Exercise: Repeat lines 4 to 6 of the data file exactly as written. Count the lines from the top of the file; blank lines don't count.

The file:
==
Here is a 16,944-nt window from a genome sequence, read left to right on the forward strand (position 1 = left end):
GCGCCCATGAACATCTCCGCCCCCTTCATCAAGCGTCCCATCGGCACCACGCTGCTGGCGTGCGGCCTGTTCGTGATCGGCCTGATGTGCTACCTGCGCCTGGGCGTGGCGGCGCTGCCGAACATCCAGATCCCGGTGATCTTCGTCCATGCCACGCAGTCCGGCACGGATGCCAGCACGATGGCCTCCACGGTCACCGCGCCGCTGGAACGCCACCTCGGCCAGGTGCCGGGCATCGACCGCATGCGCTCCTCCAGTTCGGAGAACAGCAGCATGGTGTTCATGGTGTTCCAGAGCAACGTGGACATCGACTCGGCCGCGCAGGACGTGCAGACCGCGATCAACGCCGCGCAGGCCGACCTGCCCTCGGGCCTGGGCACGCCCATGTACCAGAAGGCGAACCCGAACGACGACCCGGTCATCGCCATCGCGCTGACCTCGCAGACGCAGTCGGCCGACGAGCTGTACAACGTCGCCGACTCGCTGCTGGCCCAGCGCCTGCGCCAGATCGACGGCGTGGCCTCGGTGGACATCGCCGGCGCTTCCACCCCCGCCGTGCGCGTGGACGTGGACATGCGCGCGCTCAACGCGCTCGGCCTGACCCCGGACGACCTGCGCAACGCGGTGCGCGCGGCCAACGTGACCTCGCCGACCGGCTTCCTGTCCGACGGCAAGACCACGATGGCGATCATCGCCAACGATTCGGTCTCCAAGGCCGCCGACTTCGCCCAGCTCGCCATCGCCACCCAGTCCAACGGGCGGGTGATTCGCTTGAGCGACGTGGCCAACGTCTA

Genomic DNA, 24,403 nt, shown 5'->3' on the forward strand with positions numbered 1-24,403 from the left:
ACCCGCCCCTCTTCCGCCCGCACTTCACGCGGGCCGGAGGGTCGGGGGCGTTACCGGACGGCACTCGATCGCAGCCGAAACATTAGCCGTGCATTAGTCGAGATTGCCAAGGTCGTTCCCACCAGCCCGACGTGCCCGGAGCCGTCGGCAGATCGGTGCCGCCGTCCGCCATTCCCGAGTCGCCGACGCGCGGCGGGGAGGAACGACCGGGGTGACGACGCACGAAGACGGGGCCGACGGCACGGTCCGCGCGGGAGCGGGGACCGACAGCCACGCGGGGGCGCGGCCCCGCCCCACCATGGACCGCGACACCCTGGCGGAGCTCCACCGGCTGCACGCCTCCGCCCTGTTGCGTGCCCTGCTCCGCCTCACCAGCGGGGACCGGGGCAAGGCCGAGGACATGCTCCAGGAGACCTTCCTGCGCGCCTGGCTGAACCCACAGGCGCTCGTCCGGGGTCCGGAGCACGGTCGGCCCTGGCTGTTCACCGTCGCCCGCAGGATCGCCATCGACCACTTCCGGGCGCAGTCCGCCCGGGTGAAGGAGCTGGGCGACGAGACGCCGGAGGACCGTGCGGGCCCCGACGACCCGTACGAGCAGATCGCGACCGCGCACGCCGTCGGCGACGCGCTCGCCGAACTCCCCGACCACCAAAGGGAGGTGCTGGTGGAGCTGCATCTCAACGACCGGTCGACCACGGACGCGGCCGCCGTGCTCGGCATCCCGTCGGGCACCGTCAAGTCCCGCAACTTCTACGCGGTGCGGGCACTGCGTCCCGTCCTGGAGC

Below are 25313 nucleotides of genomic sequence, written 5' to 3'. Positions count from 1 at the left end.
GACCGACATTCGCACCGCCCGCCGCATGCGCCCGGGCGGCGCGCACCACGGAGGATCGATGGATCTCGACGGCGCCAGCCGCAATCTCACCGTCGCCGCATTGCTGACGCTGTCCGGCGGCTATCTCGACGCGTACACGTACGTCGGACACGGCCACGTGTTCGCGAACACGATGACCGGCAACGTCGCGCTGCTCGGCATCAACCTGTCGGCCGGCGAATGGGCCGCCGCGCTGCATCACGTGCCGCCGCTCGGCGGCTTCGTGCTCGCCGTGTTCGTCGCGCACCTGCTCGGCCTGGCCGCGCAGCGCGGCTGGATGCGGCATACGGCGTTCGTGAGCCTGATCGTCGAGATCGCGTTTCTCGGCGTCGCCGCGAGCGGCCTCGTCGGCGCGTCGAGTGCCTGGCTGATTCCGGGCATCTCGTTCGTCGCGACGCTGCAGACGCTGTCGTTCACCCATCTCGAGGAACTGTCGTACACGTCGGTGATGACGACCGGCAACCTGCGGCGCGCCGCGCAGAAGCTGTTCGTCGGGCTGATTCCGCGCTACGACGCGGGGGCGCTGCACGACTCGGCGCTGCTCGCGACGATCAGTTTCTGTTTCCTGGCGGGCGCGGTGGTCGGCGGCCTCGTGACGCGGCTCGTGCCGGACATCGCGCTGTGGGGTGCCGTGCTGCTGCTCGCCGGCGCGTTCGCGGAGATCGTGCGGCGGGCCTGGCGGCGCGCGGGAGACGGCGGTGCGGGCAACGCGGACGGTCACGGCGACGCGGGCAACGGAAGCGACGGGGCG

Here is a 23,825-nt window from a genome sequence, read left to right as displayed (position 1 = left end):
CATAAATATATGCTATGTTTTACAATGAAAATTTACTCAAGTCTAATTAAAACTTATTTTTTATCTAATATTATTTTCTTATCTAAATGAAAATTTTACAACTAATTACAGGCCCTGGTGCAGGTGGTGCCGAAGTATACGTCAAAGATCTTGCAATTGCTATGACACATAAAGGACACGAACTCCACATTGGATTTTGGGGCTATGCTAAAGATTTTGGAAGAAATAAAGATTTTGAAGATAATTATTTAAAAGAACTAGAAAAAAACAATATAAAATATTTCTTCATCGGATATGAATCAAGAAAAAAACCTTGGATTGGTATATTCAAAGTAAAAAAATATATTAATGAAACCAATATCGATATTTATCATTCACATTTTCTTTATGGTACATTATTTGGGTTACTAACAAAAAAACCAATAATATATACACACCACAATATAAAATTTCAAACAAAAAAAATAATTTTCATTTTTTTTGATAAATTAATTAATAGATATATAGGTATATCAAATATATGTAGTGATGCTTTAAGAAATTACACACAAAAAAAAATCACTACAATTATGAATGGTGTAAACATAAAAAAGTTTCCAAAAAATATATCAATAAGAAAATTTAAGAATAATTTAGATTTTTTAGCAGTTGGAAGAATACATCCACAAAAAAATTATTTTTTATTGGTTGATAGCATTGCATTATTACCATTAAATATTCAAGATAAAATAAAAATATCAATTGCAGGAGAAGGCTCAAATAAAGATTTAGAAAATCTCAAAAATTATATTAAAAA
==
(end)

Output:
ACCCGCCCCTCTTCCGCCCGCACTTCACGCGGGCCGGAGGGTCGGGGGCGTTACCGGACGGCACTCGATCGCAGCCGAAACATTAGCCGTGCATTAGTCGAGATTGCCAAGGTCGTTCCCACCAGCCCGACGTGCCCGGAGCCGTCGGCAGATCGGTGCCGCCGTCCGCCATTCCCGAGTCGCCGACGCGCGGCGGGGAGGAACGACCGGGGTGACGACGCACGAAGACGGGGCCGACGGCACGGTCCGCGCGGGAGCGGGGACCGACAGCCACGCGGGGGCGCGGCCCCGCCCCACCATGGACCGCGACACCCTGGCGGAGCTCCACCGGCTGCACGCCTCCGCCCTGTTGCGTGCCCTGCTCCGCCTCACCAGCGGGGACCGGGGCAAGGCCGAGGACATGCTCCAGGAGACCTTCCTGCGCGCCTGGCTGAACCCACAGGCGCTCGTCCGGGGTCCGGAGCACGGTCGGCCCTGGCTGTTCACCGTCGCCCGCAGGATCGCCATCGACCACTTCCGGGCGCAGTCCGCCCGGGTGAAGGAGCTGGGCGACGAGACGCCGGAGGACCGTGCGGGCCCCGACGACCCGTACGAGCAGATCGCGACCGCGCACGCCGTCGGCGACGCGCTCGCCGAACTCCCCGACCACCAAAGGGAGGTGCTGGTGGAGCTGCATCTCAACGACCGGTCGACCACGGACGCGGCCGCCGTGCTCGGCATCCCGTCGGGCACCGTCAAGTCCCGCAACTTCTACGCGGTGCGGGCACTGCGTCCCGTCCTGGAGC

Below are 25313 nucleotides of genomic sequence, written 5' to 3'. Positions count from 1 at the left end.
GACCGACATTCGCACCGCCCGCCGCATGCGCCCGGGCGGCGCGCACCACGGAGGATCGATGGATCTCGACGGCGCCAGCCGCAATCTCACCGTCGCCGCATTGCTGACGCTGTCCGGCGGCTATCTCGACGCGTACACGTACGTCGGACACGGCCACGTGTTCGCGAACACGATGACCGGCAACGTCGCGCTGCTCGGCATCAACCTGTCGGCCGGCGAATGGGCCGCCGCGCTGCATCACGTGCCGCCGCTCGGCGGCTTCGTGCTCGCCGTGTTCGTCGCGCACCTGCTCGGCCTGGCCGCGCAGCGCGGCTGGATGCGGCATACGGCGTTCGTGAGCCTGATCGTCGAGATCGCGTTTCTCGGCGTCGCCGCGAGCGGCCTCGTCGGCGCGTCGAGTGCCTGGCTGATTCCGGGCATCTCGTTCGTCGCGACGCTGCAGACGCTGTCGTTCACCCATCTCGAGGAACTGTCGTACACGTCGGTGATGACGACCGGCAACCTGCGGCGCGCCGCGCAGAAGCTGTTCGTCGGGCTGATTCCGCGCTACGACGCGGGGGCGCTGCACGACTCGGCGCTGCTCGCGACGATCAGTTTCTGTTTCCTGGCGGGCGCGGTGGTCGGCGGCCTCGTGACGCGGCTCGTGCCGGACATCGCGCTGTGGGGTGCCGTGCTGCTGCTCGCCGGCGCGTTCGCGGAGATCGTGCGGCGGGCCTGGCGGCGCGCGGGAGACGGCGGTGCGGGCAACGCGGACGGTCACGGCGACGCGGGCAACGGAAGCGACGGGGCG